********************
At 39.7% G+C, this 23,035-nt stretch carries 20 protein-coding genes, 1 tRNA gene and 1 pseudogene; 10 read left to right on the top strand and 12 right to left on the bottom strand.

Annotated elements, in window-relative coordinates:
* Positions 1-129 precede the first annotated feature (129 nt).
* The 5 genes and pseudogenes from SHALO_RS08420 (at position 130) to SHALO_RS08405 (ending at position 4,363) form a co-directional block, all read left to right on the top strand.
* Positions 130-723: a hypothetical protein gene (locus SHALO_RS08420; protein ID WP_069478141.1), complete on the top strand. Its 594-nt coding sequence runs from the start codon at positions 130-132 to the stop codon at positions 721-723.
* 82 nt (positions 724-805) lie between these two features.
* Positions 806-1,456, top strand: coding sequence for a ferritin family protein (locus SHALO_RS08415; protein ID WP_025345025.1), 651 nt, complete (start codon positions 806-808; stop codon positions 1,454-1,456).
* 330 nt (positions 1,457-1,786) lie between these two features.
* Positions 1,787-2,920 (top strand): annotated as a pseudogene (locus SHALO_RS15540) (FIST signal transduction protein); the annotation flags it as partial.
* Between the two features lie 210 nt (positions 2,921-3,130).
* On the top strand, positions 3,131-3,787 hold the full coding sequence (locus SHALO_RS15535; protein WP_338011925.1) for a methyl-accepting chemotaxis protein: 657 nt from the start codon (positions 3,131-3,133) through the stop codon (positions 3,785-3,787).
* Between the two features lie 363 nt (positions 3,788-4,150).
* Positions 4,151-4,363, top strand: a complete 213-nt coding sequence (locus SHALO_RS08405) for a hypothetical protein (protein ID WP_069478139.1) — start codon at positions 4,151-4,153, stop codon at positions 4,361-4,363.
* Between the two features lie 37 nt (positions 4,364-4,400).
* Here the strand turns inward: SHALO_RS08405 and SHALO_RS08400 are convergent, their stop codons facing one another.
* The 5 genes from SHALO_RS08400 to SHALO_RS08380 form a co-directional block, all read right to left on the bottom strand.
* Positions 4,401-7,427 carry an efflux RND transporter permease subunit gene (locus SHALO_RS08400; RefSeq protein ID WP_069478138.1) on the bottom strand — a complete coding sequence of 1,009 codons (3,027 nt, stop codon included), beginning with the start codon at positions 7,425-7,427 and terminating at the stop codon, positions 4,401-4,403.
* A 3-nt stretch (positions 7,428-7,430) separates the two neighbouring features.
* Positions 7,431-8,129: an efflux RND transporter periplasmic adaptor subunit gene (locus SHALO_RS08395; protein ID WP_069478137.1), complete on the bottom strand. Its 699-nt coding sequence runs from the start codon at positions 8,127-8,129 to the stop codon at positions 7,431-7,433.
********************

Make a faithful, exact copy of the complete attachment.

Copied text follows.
At 39.7% G+C, this 23,035-nt stretch carries 20 protein-coding genes, 1 tRNA gene and 1 pseudogene; 10 read left to right on the top strand and 12 right to left on the bottom strand.

Annotated elements, in window-relative coordinates:
* Positions 1-129 precede the first annotated feature (129 nt).
* The 5 genes and pseudogenes from SHALO_RS08420 (at position 130) to SHALO_RS08405 (ending at position 4,363) form a co-directional block, all read left to right on the top strand.
* Positions 130-723: a hypothetical protein gene (locus SHALO_RS08420; protein ID WP_069478141.1), complete on the top strand. Its 594-nt coding sequence runs from the start codon at positions 130-132 to the stop codon at positions 721-723.
* 82 nt (positions 724-805) lie between these two features.
* Positions 806-1,456, top strand: coding sequence for a ferritin family protein (locus SHALO_RS08415; protein ID WP_025345025.1), 651 nt, complete (start codon positions 806-808; stop codon positions 1,454-1,456).
* 330 nt (positions 1,457-1,786) lie between these two features.
* Positions 1,787-2,920 (top strand): annotated as a pseudogene (locus SHALO_RS15540) (FIST signal transduction protein); the annotation flags it as partial.
* Between the two features lie 210 nt (positions 2,921-3,130).
* On the top strand, positions 3,131-3,787 hold the full coding sequence (locus SHALO_RS15535; protein WP_338011925.1) for a methyl-accepting chemotaxis protein: 657 nt from the start codon (positions 3,131-3,133) through the stop codon (positions 3,785-3,787).
* Between the two features lie 363 nt (positions 3,788-4,150).
* Positions 4,151-4,363, top strand: a complete 213-nt coding sequence (locus SHALO_RS08405) for a hypothetical protein (protein ID WP_069478139.1) — start codon at positions 4,151-4,153, stop codon at positions 4,361-4,363.
* Between the two features lie 37 nt (positions 4,364-4,400).
* Here the strand turns inward: SHALO_RS08405 and SHALO_RS08400 are convergent, their stop codons facing one another.
* The 5 genes from SHALO_RS08400 to SHALO_RS08380 form a co-directional block, all read right to left on the bottom strand.
* Positions 4,401-7,427 carry an efflux RND transporter permease subunit gene (locus SHALO_RS08400; RefSeq protein ID WP_069478138.1) on the bottom strand — a complete coding sequence of 1,009 codons (3,027 nt, stop codon included), beginning with the start codon at positions 7,425-7,427 and terminating at the stop codon, positions 4,401-4,403.
* A 3-nt stretch (positions 7,428-7,430) separates the two neighbouring features.
* Positions 7,431-8,129: an efflux RND transporter periplasmic adaptor subunit gene (locus SHALO_RS08395; protein ID WP_069478137.1), complete on the bottom strand. Its 699-nt coding sequence runs from the start codon at positions 8,127-8,129 to the stop codon at positions 7,431-7,433.